The Neuroscience of Forming New Memories

In a breakthrough study, an international team of neuroscientists has identify how new memories are formed by individual neurons.

How Does Your Circadian Clock Keep Track of the Seasons?

Until now, the specific neurobiology of how our circadian clocks keep track of the seasons has been a mystery. Recently, researchers identified how circadian rhythms synchronize with the seasons. These findings could lead to new treatments for Seasonal Affective Disorder (SAD) and insomnia.

How Does Scent Drive Human Behavior?

Researchers have identified how specific scents can motivate your decision making.

Physically Active Children Grow Up to Be Healthier Adults

Why are children who exercise regularly more likely to remain healthy and fit into adulthood?

Why Do Teens Assume Vaping or Smoking Marijuana Is Harmless?

A new study from Stanford University Medical Center reports that adolescents commonly assume that "vaping" e-cigarettes or smoking marijuana is harmless. Why do so many teenagers underestimate the risks of e-cigarettes and smoking cannabis?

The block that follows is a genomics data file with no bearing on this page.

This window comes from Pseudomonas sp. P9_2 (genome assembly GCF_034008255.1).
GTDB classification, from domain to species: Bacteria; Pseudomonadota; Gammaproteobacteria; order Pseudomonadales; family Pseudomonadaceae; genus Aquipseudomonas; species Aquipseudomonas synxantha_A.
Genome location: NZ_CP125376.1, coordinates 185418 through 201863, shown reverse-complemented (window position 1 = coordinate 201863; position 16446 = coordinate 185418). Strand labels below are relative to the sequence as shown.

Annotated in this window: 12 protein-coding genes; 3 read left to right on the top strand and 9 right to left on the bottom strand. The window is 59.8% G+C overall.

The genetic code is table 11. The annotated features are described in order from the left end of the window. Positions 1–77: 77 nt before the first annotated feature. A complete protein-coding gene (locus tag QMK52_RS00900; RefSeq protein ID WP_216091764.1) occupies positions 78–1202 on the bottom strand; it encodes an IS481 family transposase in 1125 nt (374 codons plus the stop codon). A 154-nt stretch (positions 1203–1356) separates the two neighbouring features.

Sitting All Day Increases Your Risk of Anxiety

A new study reports that excessive sitting can increase your risk of anxiety.

How Do Various Cortisol Levels Impact Cognitive Functioning?

Having just the right amount of cortisol in your bloodstream appears to optimize childhood cognitive functioning. What is the secret to finding the sweet spot between too much cortisol or too little cortisol?

Increasing Physical Movement Reduces Symptoms of ADHD

New research shows that physical movement may improve cognitive control for children with attention-deficit/hyperactivity disorder (ADHD).